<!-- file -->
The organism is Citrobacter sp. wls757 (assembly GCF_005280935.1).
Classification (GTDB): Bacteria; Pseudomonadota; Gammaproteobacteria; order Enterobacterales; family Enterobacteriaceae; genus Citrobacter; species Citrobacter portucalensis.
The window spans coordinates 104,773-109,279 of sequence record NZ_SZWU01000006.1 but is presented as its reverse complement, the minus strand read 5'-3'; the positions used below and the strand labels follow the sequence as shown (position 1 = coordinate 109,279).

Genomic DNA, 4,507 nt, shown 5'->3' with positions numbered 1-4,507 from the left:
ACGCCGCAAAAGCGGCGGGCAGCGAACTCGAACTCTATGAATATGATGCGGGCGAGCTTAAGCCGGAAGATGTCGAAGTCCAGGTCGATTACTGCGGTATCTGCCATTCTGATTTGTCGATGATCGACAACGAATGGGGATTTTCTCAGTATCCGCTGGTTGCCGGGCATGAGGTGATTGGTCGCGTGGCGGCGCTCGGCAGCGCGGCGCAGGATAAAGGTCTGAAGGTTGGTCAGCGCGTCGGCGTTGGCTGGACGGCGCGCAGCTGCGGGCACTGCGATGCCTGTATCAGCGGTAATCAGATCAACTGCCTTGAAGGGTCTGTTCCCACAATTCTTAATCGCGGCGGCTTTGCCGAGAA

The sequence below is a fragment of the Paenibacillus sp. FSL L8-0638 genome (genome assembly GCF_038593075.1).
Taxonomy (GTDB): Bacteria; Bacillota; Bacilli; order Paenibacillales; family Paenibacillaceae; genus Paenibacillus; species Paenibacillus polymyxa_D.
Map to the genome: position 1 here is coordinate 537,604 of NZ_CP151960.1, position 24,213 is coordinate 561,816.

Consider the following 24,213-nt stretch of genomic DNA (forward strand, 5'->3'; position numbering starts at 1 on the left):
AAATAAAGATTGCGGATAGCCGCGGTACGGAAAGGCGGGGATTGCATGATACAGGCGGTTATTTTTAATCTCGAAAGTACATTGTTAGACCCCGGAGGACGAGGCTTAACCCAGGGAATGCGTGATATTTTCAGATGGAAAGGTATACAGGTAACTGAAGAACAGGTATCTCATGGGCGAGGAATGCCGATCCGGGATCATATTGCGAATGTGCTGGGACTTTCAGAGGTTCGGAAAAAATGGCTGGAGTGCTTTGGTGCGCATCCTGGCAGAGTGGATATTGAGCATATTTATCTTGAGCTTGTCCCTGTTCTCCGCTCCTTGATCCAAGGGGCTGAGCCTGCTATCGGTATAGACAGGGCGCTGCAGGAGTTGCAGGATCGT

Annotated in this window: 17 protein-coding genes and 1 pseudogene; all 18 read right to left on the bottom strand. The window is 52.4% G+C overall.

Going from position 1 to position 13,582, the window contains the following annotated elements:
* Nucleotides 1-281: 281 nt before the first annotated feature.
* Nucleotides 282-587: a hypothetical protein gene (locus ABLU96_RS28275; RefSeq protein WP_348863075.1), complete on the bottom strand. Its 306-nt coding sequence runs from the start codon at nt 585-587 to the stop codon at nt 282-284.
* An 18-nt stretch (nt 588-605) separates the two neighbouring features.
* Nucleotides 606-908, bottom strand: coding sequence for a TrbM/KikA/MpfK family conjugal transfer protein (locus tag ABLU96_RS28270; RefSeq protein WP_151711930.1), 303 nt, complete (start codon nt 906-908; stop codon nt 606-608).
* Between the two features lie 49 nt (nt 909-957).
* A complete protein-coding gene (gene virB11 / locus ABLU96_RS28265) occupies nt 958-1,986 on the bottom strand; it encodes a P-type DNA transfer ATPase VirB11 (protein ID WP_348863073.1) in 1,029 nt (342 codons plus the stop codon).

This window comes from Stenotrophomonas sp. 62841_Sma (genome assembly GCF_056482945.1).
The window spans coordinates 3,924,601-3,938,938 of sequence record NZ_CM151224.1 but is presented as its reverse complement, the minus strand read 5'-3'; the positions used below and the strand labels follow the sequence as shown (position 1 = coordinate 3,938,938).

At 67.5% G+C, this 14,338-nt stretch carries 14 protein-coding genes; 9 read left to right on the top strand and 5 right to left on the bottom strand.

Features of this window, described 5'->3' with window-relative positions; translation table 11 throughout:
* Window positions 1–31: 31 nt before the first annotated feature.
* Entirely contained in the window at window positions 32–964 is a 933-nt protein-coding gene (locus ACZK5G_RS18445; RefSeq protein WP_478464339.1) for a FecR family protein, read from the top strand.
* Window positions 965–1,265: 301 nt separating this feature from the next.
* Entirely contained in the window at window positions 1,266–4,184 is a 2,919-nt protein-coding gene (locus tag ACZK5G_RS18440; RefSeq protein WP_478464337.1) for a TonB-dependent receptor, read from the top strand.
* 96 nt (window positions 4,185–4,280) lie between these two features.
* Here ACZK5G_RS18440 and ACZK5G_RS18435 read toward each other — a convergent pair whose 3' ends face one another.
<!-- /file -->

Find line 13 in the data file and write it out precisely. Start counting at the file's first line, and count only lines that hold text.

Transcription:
* Nucleotides 1-281: 281 nt before the first annotated feature.